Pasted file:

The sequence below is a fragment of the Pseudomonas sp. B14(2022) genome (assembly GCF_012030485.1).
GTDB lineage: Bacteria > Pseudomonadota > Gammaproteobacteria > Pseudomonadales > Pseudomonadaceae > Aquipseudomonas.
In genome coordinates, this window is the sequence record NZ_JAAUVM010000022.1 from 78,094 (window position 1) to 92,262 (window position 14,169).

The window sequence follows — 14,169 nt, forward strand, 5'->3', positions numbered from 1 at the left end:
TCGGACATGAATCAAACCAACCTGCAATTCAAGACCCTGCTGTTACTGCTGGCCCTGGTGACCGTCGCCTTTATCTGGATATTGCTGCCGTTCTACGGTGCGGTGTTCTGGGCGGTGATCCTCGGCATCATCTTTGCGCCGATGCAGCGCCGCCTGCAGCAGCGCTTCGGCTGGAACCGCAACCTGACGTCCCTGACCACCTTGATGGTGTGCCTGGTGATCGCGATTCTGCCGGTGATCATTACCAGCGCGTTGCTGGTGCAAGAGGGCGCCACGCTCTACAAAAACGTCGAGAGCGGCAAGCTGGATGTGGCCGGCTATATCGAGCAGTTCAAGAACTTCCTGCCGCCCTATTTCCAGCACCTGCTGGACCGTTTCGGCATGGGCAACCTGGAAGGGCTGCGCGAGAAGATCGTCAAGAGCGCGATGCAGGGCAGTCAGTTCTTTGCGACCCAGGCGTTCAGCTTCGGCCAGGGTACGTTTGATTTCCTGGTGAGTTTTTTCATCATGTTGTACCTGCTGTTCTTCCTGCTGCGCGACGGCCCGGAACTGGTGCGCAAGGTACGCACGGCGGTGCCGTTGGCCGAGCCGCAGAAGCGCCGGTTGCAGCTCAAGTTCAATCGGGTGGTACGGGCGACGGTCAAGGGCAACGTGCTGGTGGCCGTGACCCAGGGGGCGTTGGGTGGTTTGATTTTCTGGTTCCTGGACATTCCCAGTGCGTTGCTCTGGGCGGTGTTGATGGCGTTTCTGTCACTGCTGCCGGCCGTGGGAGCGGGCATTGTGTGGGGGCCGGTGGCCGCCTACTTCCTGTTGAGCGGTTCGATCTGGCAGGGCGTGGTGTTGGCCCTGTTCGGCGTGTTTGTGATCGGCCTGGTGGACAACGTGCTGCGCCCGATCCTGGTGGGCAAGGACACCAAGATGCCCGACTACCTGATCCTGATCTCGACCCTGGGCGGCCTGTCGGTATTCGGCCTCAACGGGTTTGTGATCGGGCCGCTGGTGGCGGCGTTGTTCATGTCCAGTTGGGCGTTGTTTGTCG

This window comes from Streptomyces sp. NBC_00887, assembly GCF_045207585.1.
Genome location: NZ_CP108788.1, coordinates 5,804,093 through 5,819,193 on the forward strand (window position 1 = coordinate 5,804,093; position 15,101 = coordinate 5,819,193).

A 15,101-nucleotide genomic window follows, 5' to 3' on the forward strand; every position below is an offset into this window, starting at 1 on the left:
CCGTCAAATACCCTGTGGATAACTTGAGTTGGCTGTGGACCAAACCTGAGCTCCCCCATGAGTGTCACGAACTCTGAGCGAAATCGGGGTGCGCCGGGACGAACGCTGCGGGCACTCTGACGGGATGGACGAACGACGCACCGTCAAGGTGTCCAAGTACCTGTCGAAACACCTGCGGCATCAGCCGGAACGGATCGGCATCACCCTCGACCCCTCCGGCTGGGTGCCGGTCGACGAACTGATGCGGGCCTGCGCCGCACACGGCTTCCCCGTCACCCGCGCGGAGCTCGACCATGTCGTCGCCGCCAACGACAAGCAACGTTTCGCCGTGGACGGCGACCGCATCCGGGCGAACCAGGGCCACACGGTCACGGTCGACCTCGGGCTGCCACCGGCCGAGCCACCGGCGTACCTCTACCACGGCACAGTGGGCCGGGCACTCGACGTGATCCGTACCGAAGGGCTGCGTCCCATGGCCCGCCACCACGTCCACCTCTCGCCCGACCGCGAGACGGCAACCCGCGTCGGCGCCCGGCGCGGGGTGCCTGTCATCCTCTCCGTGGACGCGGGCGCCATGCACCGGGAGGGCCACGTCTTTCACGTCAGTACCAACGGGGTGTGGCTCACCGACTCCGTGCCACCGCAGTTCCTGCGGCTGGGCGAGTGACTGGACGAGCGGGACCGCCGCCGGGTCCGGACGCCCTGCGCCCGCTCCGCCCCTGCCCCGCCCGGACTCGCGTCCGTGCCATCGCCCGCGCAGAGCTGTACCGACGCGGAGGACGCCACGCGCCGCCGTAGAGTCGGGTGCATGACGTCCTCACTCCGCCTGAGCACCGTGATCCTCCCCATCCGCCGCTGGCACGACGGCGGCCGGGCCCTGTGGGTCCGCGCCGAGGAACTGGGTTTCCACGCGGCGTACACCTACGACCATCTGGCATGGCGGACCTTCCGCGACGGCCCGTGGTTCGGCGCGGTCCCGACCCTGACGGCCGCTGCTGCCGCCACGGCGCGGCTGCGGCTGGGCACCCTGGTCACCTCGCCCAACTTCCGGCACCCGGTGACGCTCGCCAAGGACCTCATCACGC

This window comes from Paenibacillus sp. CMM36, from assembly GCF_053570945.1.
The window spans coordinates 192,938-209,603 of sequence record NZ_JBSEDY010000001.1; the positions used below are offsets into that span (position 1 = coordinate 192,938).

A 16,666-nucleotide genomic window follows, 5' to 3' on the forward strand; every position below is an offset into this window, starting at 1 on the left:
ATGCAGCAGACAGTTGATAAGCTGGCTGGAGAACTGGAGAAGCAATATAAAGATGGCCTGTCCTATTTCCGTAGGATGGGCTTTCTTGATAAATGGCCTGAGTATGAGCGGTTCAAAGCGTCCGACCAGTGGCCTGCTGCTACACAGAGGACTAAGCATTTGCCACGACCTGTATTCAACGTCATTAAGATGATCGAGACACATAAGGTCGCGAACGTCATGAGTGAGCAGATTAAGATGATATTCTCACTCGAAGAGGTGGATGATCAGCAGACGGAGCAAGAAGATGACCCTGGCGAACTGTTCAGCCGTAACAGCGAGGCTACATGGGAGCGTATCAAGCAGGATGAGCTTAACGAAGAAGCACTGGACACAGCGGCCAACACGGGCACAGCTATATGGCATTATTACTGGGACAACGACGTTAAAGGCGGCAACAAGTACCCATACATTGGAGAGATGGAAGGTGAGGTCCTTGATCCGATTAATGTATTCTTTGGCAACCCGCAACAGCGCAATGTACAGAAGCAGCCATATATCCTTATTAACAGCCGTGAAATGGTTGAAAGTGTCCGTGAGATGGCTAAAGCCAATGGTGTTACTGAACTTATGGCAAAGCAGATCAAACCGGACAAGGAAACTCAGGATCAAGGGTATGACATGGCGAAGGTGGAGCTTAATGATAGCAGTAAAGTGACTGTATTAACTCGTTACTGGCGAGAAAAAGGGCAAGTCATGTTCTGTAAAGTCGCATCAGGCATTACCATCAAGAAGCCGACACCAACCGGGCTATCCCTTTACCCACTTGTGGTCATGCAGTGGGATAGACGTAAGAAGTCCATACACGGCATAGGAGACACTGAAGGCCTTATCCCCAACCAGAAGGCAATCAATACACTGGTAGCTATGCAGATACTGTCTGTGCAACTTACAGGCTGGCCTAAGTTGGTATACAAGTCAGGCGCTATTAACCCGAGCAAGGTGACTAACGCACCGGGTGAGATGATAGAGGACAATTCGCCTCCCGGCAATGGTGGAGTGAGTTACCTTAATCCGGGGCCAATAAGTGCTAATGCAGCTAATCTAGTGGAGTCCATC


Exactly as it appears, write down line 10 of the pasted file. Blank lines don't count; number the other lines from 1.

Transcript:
This window comes from Paenibacillus sp. CMM36, from assembly GCF_053570945.1.